Tag Archives: TC

Greek Definite Article

Acts 8:5

Here is a Greek textual variant that should demonstrate to beginners in NT Greek that maybe they don’t know how to interpret the definite article.

The Textus Receptus and the Robinson-Pierpont Greek texts both read εις πολιν της Σαμαρειας, without the definite article την present before πολιν, “city.”  Here are some translations from the Textus Receptus:

KJV

Then Philip went down to the city of Samaria, and preached Christ unto them.

NKJV

Then Philip went down to the city of Samaria and preached Christ to them.

MEV

Philip went down to the city of Samaria and preached Christ to them.

 

The UBS / NA text reads, εις την πολιν της Σαμαρειας, with the definite article την present before “city.”

Here are some translations reputedly from the UBS text:

NIV, TNIV

Philip went down to a city in Samaria and proclaimed the Messiah there.

RSV

Philip went down to a city of Samaria, and proclaimed to them the Christ.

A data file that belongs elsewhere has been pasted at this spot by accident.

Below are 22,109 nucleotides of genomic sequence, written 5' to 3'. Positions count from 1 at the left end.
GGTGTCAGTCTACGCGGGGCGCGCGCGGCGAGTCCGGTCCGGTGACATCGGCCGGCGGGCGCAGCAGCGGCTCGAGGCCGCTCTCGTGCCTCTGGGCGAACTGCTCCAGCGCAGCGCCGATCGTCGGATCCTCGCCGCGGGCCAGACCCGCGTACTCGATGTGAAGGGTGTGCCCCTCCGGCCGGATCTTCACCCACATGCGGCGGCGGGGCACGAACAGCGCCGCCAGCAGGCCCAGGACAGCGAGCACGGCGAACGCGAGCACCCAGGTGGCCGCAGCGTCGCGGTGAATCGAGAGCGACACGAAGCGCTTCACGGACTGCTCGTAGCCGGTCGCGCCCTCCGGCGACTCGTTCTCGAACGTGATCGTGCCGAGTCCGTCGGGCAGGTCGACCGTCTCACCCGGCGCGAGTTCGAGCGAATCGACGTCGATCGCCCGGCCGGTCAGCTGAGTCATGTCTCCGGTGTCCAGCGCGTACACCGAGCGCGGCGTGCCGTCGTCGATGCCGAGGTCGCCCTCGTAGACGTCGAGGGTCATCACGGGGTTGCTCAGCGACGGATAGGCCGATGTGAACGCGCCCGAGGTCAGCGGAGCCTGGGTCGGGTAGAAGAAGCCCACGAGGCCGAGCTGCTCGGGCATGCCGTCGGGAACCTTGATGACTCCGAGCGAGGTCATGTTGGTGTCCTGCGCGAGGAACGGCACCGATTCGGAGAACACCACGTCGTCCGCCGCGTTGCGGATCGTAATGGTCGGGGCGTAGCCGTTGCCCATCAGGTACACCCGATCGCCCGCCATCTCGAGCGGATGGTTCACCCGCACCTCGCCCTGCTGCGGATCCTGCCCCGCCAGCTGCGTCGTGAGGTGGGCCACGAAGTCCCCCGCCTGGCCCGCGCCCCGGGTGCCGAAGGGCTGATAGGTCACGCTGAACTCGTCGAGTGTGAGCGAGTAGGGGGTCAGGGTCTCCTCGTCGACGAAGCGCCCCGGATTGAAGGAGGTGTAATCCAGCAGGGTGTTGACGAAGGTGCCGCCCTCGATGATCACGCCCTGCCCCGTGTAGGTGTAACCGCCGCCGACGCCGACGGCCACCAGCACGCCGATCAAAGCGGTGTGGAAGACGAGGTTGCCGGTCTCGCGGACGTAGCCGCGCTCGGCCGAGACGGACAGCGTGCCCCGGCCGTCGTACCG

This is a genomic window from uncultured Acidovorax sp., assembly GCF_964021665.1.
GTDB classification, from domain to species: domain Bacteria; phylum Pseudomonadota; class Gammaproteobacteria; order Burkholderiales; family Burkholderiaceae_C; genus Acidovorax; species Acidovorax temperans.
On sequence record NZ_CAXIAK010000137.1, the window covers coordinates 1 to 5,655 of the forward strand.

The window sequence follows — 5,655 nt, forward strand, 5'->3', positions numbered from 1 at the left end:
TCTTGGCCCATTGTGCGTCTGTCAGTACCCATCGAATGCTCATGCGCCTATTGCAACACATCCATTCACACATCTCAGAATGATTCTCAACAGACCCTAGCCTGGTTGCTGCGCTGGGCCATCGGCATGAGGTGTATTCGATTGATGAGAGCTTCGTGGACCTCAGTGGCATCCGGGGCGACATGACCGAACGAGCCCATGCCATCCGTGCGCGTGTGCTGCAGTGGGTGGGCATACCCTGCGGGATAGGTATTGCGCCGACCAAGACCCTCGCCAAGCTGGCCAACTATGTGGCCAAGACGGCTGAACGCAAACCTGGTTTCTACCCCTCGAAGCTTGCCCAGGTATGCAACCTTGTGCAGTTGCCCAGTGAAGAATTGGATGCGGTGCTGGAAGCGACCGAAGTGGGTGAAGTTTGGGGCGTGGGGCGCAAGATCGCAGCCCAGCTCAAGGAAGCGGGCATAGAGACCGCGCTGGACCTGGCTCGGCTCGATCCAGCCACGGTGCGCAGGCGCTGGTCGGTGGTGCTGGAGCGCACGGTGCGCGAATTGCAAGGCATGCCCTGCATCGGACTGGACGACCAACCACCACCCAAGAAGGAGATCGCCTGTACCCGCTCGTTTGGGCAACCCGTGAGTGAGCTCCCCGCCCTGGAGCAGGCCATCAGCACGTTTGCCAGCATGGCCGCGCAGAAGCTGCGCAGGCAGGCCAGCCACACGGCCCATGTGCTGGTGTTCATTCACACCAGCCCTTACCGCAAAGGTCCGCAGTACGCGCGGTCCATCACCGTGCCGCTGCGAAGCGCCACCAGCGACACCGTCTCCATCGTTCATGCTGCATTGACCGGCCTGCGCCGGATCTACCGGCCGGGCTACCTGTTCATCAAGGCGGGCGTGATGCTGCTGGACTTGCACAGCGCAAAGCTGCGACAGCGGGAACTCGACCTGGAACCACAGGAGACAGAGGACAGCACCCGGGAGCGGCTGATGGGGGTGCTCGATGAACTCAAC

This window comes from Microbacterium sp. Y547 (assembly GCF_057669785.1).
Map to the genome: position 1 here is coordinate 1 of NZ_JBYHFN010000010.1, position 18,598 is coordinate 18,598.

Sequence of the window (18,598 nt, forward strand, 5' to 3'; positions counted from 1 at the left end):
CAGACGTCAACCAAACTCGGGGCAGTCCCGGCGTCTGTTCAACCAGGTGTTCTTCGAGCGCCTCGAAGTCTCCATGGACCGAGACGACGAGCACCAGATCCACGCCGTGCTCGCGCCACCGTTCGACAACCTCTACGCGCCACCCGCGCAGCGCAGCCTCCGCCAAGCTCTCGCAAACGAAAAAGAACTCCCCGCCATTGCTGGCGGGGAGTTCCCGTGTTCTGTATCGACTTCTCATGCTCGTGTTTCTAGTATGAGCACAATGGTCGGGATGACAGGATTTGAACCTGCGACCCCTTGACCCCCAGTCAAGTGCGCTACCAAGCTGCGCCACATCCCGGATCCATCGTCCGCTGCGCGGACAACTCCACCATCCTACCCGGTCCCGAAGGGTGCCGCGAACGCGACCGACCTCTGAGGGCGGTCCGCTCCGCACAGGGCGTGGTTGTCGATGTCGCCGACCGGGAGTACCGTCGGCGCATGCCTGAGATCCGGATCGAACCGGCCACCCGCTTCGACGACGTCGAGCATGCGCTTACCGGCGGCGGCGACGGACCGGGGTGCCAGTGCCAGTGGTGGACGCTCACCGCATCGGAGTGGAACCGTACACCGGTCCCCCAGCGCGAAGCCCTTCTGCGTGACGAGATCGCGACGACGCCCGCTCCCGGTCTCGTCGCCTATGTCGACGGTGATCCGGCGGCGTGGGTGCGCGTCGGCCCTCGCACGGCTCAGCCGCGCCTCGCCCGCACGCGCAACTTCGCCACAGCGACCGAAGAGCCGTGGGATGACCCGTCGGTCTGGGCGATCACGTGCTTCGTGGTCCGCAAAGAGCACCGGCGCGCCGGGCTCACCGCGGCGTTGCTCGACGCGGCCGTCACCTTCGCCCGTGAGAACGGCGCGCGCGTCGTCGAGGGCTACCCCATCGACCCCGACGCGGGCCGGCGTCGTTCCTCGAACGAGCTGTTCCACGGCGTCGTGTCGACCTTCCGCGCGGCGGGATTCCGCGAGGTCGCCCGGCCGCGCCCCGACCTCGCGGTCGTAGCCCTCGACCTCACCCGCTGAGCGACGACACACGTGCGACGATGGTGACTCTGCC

HCSB

Philip went down to a city in Samaria and proclaimed the Messiah to them.

CEB

Philip went down to a city in Samaria and began to preach Christ to them.

CJB

Now Philip went down to a city in Shomron and was proclaiming the Messiah to them;

NABRE

Thus Philip went down to [the] city of Samaria and proclaimed the Messiah to them.

NASB

Philip went down to the city of Samaria and began proclaiming Christ to them.

ESV

Philip went down to the city of Samaria and proclaimed to them the Christ.

NRSV

Philip went down to the city of Samaria and proclaimed the Messiah to them.

GNT

Philip went to the principal city in Samaria and preached the Messiah to the people there.

MOUNCE

Philip went down to the main city of Samaria and began proclaiming to them the Christ.

NET

Philip went down to the main city of Samaria and began proclaiming the Christ to them.

πολις της Σαμαρειας, for the city of Samaria had been utterly destroyed by Hyrcanus, and the city built by Herod on its site was called Σεβαστη, that is, Augusta, in honour of Augustus. Samaria comprised the tract of country formerly occupied by the tribes of Ephraim and Manasseh, west of Jordan, lying between Judea and Galilee, beginning, says Josephus, at Ginea in the great plain, and ending at the toparchy of Acrabateni.

The manuscripts:
txt πολιν C D E H P Ψ 049 056 33 1611 1739 1891 cop-sa,bo,meg chrys TR RP την πολιν 𝔓⁷⁴ ℵ A B 1175 SBL [NA28] {C} lac 𝔓⁴⁵ L

 

 

Victor of Antioch on Mark 16 vv. 9-20